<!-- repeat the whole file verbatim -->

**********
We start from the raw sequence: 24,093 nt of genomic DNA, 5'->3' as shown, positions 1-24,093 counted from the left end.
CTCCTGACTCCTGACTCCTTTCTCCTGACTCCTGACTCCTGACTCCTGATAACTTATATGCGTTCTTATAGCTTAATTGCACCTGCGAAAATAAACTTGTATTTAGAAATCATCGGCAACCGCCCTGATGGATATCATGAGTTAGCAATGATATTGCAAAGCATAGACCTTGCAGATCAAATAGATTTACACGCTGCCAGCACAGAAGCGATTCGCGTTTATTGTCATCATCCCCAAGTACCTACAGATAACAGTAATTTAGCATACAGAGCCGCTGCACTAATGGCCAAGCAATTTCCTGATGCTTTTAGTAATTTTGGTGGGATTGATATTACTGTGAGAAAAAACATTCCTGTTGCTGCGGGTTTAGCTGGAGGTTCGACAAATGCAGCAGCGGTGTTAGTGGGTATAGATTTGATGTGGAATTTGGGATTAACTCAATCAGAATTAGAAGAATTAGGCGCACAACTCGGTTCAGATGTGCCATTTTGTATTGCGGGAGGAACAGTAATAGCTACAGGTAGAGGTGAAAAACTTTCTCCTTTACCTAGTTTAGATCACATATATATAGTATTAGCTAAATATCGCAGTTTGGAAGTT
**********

We start from the raw sequence: 24,093 nt of genomic DNA, 5'->3' as shown, positions 1-24,093 counted from the left end.
CTCCTGACTCCTGACTCCTTTCTCCTGACTCCTGACTCCTGACTCCTGATAACTTATATGCGTTCTTATAGCTTAATTGCACCTGCGAAAATAAACTTGTATTTAGAAATCATCGGCAACCGCCCTGATGGATATCATGAGTTAGCAATGATATTGCAAAGCATAGACCTTGCAGATCAAATAGATTTACACGCTGCCAGCACAGAAGCGATTCGCGTTTATTGTCATCATCCCCAAGTACCTACAGATAACAGTAATTTAGCATACAGAGCCGCTGCACTAATGGCCAAGCAATTTCCTGATGCTTTTAGTAATTTTGGTGGGATTGATATTACTGTGAGAAAAAACATTCCTGTTGCTGCGGGTTTAGCTGGAGGTTCGACAAATGCAGCAGCGGTGTTAGTGGGTATAGATTTGATGTGGAATTTGGGATTAACTCAATCAGAATTAGAAGAATTAGGCGCACAACTCGGTTCAGATGTGCCATTTTGTATTGCGGGAGGAACAGTAATAGCTACAGGTAGAGGTGAAAAACTTTCTCCTTTACCTAGTTTAGATCACATATATATAGTATTAGCTAAATATCGCAGTTTGGAAGTT